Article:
FDA proposes requiring PMA approval for transvaginal mesh

As the safety concerns and lawsuits over transvaginal surgical meshes mount, the FDA is preparing to reclassify the devices from class II to class III, meaning they would be subject to the rigorous premarket approval process rather than the easier 510(k) clearance.

"The FDA has identified clear risks associated with surgical mesh for the transvaginal repair of pelvic organ prolapse [POP] and is now proposing to address those risks for more safe and effective products," said William Maisel, deputy director of science and chief scientist at the FDA's Center for Devices and Radiological Health, in a statement. "If these proposals are finalized, we will require manufacturers to provide premarket clinical data to demonstrate a reasonable assurance of safety and effectiveness for surgical mesh used to treat transvaginal POP repair." 

The FDA issued a proposed order and request for comment in Thursday's Federal Register. The proposed order lists a plethora of risks that the agency has identified including infection; vaginal bleeding; damage to blood vessels, nerves and connective tissue; and adverse tissue reaction caused by nonbiocompatible materials.

On top of that, there is little evidence that the products work better than the alternatives, the agency said. "The published literature reveals that, although transvaginal POP repair with mesh often restores anatomy, it has not been shown to improve clinical benefit over traditional non-mesh repair and, given the risks associated with mesh, the probable benefits from use of the device do not outweigh the probable risks," the FDA writes in the Federal Register.

As such, the reclassification would be the logical next step given the steady drumbeat of past FDA actions. In 2012, it ordered postmarket surveillance studies to address safety and effectiveness concerns regarding the transvaginal surgical mesh devices. And in 2011 it issued an updated safety communication warning that "serious complications associated with surgical mesh for transvaginal repair of POP are not rare." Between 2008 and 2010 the agency received 2,874 reports of complications with the devices for the treatment of POP and stress urinary incontinence, the 2011 notice says.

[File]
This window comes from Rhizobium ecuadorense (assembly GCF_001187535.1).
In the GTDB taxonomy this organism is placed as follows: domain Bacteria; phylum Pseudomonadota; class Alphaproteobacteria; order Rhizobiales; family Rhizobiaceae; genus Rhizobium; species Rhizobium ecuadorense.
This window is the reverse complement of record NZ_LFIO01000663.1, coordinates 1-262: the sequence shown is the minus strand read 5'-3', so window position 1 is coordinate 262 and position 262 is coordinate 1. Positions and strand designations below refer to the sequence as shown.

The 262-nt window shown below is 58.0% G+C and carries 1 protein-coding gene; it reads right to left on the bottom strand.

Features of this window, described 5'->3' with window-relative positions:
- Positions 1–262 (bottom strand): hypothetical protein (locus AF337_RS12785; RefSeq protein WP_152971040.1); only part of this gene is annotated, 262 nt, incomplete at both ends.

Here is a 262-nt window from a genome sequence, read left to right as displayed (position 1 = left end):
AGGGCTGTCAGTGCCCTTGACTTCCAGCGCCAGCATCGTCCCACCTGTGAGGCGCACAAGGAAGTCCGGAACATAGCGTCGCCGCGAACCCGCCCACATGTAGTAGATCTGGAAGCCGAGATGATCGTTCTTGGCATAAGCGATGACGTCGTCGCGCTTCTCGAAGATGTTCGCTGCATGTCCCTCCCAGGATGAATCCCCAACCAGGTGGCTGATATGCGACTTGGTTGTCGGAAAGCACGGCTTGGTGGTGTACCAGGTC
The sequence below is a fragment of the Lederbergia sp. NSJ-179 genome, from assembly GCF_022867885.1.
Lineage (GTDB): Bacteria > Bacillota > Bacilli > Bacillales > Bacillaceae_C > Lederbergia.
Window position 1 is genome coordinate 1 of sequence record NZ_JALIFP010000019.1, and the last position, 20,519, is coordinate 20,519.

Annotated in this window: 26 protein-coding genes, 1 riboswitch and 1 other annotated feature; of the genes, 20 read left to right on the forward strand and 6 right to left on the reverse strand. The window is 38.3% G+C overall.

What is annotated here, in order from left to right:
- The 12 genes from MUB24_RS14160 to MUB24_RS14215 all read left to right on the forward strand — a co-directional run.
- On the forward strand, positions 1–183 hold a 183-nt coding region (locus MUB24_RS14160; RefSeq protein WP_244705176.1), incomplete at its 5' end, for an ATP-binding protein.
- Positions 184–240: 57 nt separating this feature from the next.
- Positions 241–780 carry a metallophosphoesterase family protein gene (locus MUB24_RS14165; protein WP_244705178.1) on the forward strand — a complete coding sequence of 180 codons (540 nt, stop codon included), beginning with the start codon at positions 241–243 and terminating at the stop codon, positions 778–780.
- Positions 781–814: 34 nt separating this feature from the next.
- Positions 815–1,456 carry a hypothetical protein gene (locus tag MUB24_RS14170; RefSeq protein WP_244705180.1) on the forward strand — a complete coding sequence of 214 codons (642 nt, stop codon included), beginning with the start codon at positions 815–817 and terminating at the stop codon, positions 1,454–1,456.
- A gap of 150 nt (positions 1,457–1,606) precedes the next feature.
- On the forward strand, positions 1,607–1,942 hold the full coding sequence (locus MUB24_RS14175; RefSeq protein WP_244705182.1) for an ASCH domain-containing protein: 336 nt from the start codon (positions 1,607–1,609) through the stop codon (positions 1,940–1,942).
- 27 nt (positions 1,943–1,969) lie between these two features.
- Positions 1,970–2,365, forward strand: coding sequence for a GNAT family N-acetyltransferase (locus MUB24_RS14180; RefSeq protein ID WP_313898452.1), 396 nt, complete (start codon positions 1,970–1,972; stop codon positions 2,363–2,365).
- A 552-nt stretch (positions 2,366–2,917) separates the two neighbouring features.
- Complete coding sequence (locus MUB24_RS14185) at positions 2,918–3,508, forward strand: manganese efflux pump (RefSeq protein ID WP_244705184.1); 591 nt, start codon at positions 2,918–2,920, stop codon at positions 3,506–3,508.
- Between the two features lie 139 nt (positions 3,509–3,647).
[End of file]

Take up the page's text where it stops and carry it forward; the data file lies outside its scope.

The devices have been a headache for their manufacturers, too. Also on May 1, Endo Health Solutions ($ENDP) announced that it will pay $830 million to settle 20,000 lawsuits, resolving a "substantial majority" of its vaginal mesh-related cases.

Last year, Johnson & Johnson's ($JNJ) Ethicon arm was ordered on appeal to fork over $11.1 million to resolve a vaginal mesh case involving its Dynacare Prolift transvaginal mesh device. And in February a U.S. magistrate judge ruled that J&J wrongly eliminated thousands of key documents relating to the products. Other companies including Boston Scientific ($BSX) and C.R. Bard ($BCR) also face a number of suits related to their own vaginal mesh implants, but rumors continue that some are seeking a settlement.

The reclassification decision would follow the request of the FDA's Obstetrics and Gynecology Devices Panel, which recommended that surgical mesh for transvaginal POP be reclassified into class II in September 2011. The FDA is also proposing to reclassify urogynecologic surgical mesh instrumentation from class I to class II, the Federal Register says.

Comments on the proposed order are due by July 30. 

- read the release
- see the proposed order in the Federal Register

Related Articles:
Endo will pay $830M to resolve a majority of its vaginal mesh cases
Did J&J intentionally destroy documents relevant to patients' vaginal mesh lawsuits?
Jury partially faults J&J in another vaginal mesh trial verdict

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